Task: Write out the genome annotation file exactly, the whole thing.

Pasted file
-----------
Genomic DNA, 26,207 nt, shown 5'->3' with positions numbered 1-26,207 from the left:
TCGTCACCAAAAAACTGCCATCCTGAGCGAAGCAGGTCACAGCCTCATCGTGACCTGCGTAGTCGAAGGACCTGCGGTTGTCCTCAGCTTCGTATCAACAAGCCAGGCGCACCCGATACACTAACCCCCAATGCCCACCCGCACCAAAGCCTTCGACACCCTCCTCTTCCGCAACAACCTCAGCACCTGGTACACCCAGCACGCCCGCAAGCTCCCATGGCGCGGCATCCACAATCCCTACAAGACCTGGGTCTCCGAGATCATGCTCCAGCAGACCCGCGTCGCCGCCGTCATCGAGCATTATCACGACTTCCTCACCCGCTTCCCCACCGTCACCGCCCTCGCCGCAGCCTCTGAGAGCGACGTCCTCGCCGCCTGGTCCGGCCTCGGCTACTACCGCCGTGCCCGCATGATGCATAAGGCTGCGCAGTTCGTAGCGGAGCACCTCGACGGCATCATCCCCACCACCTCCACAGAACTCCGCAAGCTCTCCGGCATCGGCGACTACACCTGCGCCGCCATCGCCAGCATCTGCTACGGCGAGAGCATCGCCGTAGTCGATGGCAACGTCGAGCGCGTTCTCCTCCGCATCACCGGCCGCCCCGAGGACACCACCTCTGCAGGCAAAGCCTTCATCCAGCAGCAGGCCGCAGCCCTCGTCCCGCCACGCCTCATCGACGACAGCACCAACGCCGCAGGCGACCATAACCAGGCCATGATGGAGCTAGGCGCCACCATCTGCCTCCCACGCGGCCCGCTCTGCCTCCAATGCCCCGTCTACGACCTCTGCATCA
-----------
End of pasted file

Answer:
Genomic DNA, 26,207 nt, shown 5'->3' with positions numbered 1-26,207 from the left:
TCGTCACCAAAAAACTGCCATCCTGAGCGAAGCAGGTCACAGCCTCATCGTGACCTGCGTAGTCGAAGGACCTGCGGTTGTCCTCAGCTTCGTATCAACAAGCCAGGCGCACCCGATACACTAACCCCCAATGCCCACCCGCACCAAAGCCTTCGACACCCTCCTCTTCCGCAACAACCTCAGCACCTGGTACACCCAGCACGCCCGCAAGCTCCCATGGCGCGGCATCCACAATCCCTACAAGACCTGGGTCTCCGAGATCATGCTCCAGCAGACCCGCGTCGCCGCCGTCATCGAGCATTATCACGACTTCCTCACCCGCTTCCCCACCGTCACCGCCCTCGCCGCAGCCTCTGAGAGCGACGTCCTCGCCGCCTGGTCCGGCCTCGGCTACTACCGCCGTGCCCGCATGATGCATAAGGCTGCGCAGTTCGTAGCGGAGCACCTCGACGGCATCATCCCCACCACCTCCACAGAACTCCGCAAGCTCTCCGGCATCGGCGACTACACCTGCGCCGCCATCGCCAGCATCTGCTACGGCGAGAGCATCGCCGTAGTCGATGGCAACGTCGAGCGCGTTCTCCTCCGCATCACCGGCCGCCCCGAGGACACCACCTCTGCAGGCAAAGCCTTCATCCAGCAGCAGGCCGCAGCCCTCGTCCCGCCACGCCTCATCGACGACAGCACCAACGCCGCAGGCGACCATAACCAGGCCATGATGGAGCTAGGCGCCACCATCTGCCTCCCACGCGGCCCGCTCTGCCTCCAATGCCCCGTCTACGACCTCTGCATCA